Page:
The multimedia server according to the present invention processes data at a process request received through the network. The multimedia server includes a plurality of data storing units, a plurality of processing units, a control unit, and an inter-processing-unit network. A plurality of data storing units are connected to the above described network and store data. The plurality of processing units are provided one to one for the plurality of data storing units to control the transmission of data between each data storing unit and the network. The control unit receives the process request from the network and controls the plurality of processing units. The inter-processing-unit network is, for example, a torus network and connects the plurality of processing units.

Since the multimedia server has the storing unit connected to the network with the above described configuration, the data can be transmitted at a high speed when the data read from the storing unit is sent through the network or when the data is received through the network is stored in the storing unit. Since the associated operations among a plurality of processing units can be performed at a high speed by providing the inter-processing-unit network, a synchronizing process on the data read from a plurality of storing units can also be efficiently performed.

BRIEF DESCRIPTION OF THE DRAWINGS

FIG. 1 shows the configuration of the server according to the first prior art;

FIG. 2 shows the configuration of the server according to the second prior art;

FIG. 3 shows the configuration of the server according to the third prior art;

FIG. 4 shows the principle of the present invention;

FIG. 5 shows the configuration of the multimedia server embodying the present invention:

FIG. 6A is a block diagram showing a stream controller;

FIG. 6B is a block diagram showing a CPU;

FIG. 6C is a block diagram showing a control server 43;

FIG. 7 shows the connection and configuration of the CPU cells and the stream controller;

FIG. 8 is an example of the process request information transferred from the user to the multimedia server;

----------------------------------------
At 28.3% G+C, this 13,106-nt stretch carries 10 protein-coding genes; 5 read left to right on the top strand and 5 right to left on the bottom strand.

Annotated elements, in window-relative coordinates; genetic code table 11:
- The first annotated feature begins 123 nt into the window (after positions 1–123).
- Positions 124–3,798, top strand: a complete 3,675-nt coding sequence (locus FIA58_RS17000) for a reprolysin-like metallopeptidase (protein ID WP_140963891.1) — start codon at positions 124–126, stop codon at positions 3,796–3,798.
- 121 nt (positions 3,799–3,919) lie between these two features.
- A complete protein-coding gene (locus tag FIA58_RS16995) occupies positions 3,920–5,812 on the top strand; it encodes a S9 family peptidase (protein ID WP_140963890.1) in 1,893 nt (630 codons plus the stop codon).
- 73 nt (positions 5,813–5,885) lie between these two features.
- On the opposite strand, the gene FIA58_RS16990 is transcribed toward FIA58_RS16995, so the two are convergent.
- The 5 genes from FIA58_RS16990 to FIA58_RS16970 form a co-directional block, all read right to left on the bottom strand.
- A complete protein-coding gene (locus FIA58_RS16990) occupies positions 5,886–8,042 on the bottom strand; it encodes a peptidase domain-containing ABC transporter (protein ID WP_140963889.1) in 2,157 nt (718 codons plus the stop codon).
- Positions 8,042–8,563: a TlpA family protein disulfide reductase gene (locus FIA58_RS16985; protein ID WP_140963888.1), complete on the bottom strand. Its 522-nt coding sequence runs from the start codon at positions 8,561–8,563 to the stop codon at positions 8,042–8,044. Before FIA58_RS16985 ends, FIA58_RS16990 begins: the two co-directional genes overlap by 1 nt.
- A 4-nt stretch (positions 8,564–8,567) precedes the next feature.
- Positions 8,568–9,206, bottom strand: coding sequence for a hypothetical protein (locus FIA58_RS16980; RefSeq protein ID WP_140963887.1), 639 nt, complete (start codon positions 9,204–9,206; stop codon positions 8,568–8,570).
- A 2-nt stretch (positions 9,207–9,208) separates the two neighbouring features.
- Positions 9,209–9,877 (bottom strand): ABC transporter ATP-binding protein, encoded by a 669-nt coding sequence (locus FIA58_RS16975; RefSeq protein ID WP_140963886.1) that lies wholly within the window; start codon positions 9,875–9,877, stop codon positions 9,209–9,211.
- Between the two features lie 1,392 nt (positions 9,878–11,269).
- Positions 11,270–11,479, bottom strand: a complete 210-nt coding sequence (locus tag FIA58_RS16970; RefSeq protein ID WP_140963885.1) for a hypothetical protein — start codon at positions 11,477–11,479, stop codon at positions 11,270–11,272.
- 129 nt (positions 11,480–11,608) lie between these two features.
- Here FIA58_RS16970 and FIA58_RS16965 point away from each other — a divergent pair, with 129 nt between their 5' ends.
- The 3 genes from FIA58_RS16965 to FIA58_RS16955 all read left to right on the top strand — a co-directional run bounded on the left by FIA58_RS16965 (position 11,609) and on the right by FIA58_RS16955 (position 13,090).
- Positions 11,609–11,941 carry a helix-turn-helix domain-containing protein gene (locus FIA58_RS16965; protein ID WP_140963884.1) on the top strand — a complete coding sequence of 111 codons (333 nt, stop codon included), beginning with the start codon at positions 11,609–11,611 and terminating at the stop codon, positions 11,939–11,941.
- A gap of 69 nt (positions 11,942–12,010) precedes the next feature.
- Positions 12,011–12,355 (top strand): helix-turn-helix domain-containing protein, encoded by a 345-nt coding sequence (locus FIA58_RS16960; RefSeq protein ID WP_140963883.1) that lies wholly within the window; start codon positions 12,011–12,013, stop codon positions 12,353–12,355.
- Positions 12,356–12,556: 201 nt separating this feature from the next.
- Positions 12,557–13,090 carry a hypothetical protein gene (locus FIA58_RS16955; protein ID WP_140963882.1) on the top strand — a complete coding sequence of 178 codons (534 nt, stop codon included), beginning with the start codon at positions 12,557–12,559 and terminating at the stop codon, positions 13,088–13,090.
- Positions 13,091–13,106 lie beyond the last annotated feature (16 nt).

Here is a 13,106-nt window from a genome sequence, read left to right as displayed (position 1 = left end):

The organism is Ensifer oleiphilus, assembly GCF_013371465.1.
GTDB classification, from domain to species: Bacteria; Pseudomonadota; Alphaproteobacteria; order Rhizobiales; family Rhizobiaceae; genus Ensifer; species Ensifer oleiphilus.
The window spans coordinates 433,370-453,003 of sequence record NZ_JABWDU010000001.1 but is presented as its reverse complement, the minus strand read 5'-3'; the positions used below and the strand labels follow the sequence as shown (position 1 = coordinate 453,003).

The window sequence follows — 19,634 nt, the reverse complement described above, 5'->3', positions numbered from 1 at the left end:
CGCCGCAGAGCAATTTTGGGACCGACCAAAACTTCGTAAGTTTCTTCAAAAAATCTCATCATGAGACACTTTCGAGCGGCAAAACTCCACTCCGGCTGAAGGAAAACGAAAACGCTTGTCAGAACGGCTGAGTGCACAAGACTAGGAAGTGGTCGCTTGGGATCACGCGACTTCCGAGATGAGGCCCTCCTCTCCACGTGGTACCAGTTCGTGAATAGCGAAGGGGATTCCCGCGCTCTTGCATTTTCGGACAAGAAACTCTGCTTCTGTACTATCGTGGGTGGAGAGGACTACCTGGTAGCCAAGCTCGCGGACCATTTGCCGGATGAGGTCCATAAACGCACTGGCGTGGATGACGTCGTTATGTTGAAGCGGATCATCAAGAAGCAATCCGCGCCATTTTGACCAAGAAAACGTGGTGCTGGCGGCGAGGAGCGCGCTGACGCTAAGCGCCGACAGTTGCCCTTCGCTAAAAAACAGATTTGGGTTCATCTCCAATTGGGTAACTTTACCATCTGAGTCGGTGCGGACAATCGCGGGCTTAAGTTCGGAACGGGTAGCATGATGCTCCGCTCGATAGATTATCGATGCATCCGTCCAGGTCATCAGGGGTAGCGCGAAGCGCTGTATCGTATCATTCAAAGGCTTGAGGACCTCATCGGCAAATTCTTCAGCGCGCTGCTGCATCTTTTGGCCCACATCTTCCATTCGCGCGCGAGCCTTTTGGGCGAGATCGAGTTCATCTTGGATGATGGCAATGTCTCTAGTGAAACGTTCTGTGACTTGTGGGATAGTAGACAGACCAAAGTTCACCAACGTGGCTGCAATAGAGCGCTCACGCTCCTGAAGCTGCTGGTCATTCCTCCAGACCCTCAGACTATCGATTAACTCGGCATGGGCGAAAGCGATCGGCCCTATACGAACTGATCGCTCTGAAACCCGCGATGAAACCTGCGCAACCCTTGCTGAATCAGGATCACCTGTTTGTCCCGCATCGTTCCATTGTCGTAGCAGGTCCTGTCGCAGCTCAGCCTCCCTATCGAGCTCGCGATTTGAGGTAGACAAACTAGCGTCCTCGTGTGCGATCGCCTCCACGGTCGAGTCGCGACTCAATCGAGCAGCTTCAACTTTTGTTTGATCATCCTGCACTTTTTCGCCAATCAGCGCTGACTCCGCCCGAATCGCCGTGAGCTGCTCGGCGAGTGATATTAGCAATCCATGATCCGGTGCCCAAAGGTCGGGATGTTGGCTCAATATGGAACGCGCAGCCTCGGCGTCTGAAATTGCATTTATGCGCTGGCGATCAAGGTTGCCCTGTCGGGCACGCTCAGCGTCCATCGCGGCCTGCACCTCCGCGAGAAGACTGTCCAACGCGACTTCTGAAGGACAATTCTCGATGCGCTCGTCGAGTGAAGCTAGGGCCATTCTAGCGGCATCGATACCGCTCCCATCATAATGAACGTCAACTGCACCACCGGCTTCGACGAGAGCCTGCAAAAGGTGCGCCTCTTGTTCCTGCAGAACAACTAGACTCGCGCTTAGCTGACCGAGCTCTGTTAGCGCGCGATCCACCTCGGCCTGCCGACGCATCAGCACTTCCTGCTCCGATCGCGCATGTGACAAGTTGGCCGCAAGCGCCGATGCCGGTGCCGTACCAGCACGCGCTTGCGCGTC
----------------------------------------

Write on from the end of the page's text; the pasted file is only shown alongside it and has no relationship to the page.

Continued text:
FIG. 9A is a table in the control server, and contains information required for each piece of the data stored in the multimedia server;

FIG. 9B is a table in the control server, and contains information required for each stream controller;

FIG. 10 shows the synchronization between the CPU cells;

FIG. 11A shows the configuration of the inter-processor communications unit in a tightly-coupled architecture;

FIG. 11B shows the configuration of the inter-processor communications unit in a loosely-coupled architecture;

FIG. 12 shows the state of the inter-processor communications unit and the influence of the unit on various services;

FIG. 13 shows the communications models for searching a distributed multimedia database;

FIG. 14 shows a table indicating the number of persons who can simultaneously join a game in a tightly-coupled architecture; and

FIG. 15 shows a table indicating the number of persons who can simultaneously join a game in a loosely-coupled architecture.

DETAILED DESCRIPTION OF THE INVENTION

The embodiments of the present invention are described below by referring to the attached drawings.

FIG. 4 shows the principle of the present invention. Processor units 31-1-31-n function as CPUs, memories, and interfaces. A high-speed communications network 32 interconnects the processors to establish inter-processor communications. Input/output units 33-1-33-n store multimedia data and transmit the multimedia data through the network under the control of corresponding processors. A processor control unit 34 controls the processes of the processor units 31-1-31-n according to a process request received through the network. By executing the program stored in the processor control unit 34, the processor control unit 34 can transfer to the processor units 31-1-31-n a request to output the multimedia data stored in the input/output units 33-1-33-n through the network. A switch 35 connects each of the input/output units 33-1-33-n to the network and exchange data between them. A communications line 36 transfers an instruction, etc. from the processor control unit 34 to each of the processor units 31-1-33-n.

If a request to access the multimedia data stored in the multimedia server is issued with the above described configuration, the request is received by the processor control unit 34. The processor control unit 34 analyzes the request and determined what instruction should be issued to which processor units 31-1-31-n. For example, if a user connected to the network issues a request to download image data and the specified image data is stored in input/output units 33-1 and 33-2, the processor control unit 34 transfers an instruction to processor units 31- and 31-2 through the communications line 36 to read the specified image data and output it through the network. The input/output units 33-1 and 33-2 read the image data under the control of the processor units 31-1 and 31-2 and output it to the network through the switch 35.